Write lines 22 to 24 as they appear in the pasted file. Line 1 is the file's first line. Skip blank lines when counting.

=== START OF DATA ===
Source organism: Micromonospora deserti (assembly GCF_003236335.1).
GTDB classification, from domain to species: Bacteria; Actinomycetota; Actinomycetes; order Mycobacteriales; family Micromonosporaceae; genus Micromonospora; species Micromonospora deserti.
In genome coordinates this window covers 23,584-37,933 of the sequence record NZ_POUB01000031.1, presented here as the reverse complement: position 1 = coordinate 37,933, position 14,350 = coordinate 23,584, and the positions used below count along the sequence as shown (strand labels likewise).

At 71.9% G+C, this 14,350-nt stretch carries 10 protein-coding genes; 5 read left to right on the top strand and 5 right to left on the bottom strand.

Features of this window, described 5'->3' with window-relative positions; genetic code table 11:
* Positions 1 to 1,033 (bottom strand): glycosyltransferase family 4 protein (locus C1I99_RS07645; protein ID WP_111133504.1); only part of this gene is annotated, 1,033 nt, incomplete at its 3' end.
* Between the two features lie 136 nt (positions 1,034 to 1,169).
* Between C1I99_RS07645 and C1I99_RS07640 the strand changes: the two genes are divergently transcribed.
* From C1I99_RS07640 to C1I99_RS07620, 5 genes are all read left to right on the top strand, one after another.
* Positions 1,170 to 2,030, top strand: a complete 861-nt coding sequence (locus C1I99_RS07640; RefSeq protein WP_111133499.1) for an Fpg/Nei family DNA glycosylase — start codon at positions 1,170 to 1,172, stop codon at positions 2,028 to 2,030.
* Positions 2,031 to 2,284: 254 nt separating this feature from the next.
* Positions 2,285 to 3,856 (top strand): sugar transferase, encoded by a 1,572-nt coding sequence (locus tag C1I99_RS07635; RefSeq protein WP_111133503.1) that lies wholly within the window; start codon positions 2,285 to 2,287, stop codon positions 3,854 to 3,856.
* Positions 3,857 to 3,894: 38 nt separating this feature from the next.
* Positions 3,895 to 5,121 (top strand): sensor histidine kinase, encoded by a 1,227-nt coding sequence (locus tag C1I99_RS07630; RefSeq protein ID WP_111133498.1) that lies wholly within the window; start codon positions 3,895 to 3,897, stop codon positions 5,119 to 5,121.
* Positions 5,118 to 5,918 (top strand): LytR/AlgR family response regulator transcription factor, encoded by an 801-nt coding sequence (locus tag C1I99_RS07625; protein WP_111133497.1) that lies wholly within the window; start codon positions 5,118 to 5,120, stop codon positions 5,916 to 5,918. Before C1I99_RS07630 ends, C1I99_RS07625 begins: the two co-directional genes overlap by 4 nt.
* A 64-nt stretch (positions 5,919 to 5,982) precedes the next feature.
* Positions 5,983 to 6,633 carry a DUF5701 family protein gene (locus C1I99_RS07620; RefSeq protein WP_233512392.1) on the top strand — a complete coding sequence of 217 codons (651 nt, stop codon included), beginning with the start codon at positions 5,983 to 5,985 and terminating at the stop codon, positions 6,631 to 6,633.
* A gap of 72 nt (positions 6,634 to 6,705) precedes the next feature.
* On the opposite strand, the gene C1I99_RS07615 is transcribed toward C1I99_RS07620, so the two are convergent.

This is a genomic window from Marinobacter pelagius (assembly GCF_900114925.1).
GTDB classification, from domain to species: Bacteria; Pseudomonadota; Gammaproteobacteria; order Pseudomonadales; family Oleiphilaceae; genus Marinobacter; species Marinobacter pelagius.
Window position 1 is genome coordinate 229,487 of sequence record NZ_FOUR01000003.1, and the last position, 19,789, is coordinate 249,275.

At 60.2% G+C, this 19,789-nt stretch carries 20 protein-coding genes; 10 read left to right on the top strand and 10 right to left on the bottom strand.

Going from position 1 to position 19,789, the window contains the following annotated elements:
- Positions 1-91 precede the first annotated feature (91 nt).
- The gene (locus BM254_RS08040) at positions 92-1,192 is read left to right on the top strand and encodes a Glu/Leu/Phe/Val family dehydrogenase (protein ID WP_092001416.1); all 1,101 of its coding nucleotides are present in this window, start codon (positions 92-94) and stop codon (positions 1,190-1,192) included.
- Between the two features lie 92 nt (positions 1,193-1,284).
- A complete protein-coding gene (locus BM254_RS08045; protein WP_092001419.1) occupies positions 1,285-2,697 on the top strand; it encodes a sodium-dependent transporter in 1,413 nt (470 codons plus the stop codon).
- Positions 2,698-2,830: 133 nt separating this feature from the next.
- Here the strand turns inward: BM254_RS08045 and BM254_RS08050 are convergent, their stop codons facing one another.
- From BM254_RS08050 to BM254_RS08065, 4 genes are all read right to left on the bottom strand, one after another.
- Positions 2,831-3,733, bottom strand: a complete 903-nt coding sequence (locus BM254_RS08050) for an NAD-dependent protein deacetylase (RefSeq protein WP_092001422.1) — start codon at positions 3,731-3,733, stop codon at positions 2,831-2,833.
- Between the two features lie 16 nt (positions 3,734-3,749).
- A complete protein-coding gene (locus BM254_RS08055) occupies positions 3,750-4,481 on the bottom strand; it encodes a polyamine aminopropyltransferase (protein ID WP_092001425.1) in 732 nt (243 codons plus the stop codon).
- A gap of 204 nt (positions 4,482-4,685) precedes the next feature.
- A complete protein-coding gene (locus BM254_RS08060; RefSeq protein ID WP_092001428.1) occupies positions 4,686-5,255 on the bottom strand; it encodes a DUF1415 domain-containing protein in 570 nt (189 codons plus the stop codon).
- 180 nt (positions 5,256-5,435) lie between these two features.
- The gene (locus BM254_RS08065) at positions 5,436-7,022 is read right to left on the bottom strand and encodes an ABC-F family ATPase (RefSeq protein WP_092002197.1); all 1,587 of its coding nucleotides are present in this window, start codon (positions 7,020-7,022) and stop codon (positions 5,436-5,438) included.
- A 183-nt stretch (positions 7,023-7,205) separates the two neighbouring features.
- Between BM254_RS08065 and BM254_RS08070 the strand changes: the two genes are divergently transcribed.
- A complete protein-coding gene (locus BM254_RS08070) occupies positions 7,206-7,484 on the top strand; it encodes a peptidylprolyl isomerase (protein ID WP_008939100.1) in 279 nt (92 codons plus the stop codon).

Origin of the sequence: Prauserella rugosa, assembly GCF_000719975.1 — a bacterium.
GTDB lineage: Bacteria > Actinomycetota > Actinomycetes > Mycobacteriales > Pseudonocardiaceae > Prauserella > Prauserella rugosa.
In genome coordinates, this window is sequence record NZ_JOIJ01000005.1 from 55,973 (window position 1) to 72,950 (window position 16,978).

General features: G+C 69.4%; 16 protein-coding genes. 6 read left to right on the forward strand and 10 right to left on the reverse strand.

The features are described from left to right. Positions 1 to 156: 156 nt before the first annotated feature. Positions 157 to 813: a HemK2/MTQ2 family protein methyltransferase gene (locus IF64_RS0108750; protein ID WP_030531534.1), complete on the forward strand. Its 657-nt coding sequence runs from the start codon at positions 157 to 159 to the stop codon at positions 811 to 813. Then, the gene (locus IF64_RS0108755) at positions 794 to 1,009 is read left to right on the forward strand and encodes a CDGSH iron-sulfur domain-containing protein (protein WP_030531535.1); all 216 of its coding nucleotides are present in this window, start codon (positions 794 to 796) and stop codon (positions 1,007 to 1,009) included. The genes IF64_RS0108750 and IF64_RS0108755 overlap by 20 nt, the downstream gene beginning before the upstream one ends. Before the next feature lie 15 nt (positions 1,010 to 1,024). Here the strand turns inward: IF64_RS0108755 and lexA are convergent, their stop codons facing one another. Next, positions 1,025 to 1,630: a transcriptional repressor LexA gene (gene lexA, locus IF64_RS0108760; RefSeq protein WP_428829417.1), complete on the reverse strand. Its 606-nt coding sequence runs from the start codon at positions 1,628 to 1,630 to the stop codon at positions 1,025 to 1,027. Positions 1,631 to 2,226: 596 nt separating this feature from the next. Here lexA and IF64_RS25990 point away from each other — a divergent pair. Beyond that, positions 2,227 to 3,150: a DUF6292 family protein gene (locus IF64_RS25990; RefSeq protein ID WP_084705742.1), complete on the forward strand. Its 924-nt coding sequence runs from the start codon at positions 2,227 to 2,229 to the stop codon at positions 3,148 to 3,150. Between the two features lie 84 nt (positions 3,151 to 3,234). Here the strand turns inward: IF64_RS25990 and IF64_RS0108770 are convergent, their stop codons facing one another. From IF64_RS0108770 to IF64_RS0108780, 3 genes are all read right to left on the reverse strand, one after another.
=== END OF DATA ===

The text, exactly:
Window position 1 is genome coordinate 229,487 of sequence record NZ_FOUR01000003.1, and the last position, 19,789, is coordinate 249,275.

At 60.2% G+C, this 19,789-nt stretch carries 20 protein-coding genes; 10 read left to right on the top strand and 10 right to left on the bottom strand.

Going from position 1 to position 19,789, the window contains the following annotated elements: